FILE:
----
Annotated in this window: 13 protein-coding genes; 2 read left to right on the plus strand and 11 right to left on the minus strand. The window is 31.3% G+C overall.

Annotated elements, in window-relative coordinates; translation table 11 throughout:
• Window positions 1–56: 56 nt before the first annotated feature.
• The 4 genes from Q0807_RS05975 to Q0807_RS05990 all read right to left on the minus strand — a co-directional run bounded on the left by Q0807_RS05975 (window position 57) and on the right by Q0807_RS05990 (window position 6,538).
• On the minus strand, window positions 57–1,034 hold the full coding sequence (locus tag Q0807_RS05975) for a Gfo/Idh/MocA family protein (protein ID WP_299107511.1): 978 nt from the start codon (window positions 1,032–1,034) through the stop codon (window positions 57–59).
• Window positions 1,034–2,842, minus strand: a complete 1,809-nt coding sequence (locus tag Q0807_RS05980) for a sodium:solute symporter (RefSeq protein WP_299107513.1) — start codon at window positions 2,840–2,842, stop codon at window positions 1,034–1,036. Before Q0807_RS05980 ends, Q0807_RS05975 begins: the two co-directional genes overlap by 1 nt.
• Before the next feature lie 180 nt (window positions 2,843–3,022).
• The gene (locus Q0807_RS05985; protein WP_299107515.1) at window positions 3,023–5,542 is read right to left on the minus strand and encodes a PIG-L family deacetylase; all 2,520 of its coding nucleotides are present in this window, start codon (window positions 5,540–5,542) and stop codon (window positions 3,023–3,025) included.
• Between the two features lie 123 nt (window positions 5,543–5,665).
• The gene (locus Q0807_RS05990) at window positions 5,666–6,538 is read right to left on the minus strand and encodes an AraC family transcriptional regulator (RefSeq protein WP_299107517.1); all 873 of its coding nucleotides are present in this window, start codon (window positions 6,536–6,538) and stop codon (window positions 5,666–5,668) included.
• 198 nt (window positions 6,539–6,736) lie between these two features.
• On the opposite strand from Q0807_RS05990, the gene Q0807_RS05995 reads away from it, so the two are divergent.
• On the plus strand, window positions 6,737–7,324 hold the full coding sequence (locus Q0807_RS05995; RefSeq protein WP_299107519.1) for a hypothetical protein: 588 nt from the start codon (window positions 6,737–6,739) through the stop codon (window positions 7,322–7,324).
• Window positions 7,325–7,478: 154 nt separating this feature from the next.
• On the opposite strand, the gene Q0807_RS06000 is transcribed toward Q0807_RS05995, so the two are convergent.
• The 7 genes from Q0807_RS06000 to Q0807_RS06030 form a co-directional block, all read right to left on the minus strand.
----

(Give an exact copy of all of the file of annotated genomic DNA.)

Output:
Annotated in this window: 13 protein-coding genes; 2 read left to right on the plus strand and 11 right to left on the minus strand. The window is 31.3% G+C overall.

Annotated elements, in window-relative coordinates; translation table 11 throughout:
• Window positions 1–56: 56 nt before the first annotated feature.
• The 4 genes from Q0807_RS05975 to Q0807_RS05990 all read right to left on the minus strand — a co-directional run bounded on the left by Q0807_RS05975 (window position 57) and on the right by Q0807_RS05990 (window position 6,538).
• On the minus strand, window positions 57–1,034 hold the full coding sequence (locus tag Q0807_RS05975) for a Gfo/Idh/MocA family protein (protein ID WP_299107511.1): 978 nt from the start codon (window positions 1,032–1,034) through the stop codon (window positions 57–59).
• Window positions 1,034–2,842, minus strand: a complete 1,809-nt coding sequence (locus tag Q0807_RS05980) for a sodium:solute symporter (RefSeq protein WP_299107513.1) — start codon at window positions 2,840–2,842, stop codon at window positions 1,034–1,036. Before Q0807_RS05980 ends, Q0807_RS05975 begins: the two co-directional genes overlap by 1 nt.
• Before the next feature lie 180 nt (window positions 2,843–3,022).
• The gene (locus Q0807_RS05985; protein WP_299107515.1) at window positions 3,023–5,542 is read right to left on the minus strand and encodes a PIG-L family deacetylase; all 2,520 of its coding nucleotides are present in this window, start codon (window positions 5,540–5,542) and stop codon (window positions 3,023–3,025) included.
• Between the two features lie 123 nt (window positions 5,543–5,665).
• The gene (locus Q0807_RS05990) at window positions 5,666–6,538 is read right to left on the minus strand and encodes an AraC family transcriptional regulator (RefSeq protein WP_299107517.1); all 873 of its coding nucleotides are present in this window, start codon (window positions 6,536–6,538) and stop codon (window positions 5,666–5,668) included.
• 198 nt (window positions 6,539–6,736) lie between these two features.
• On the opposite strand from Q0807_RS05990, the gene Q0807_RS05995 reads away from it, so the two are divergent.
• On the plus strand, window positions 6,737–7,324 hold the full coding sequence (locus Q0807_RS05995; RefSeq protein WP_299107519.1) for a hypothetical protein: 588 nt from the start codon (window positions 6,737–6,739) through the stop codon (window positions 7,322–7,324).
• Window positions 7,325–7,478: 154 nt separating this feature from the next.
• On the opposite strand, the gene Q0807_RS06000 is transcribed toward Q0807_RS05995, so the two are convergent.
• The 7 genes from Q0807_RS06000 to Q0807_RS06030 form a co-directional block, all read right to left on the minus strand.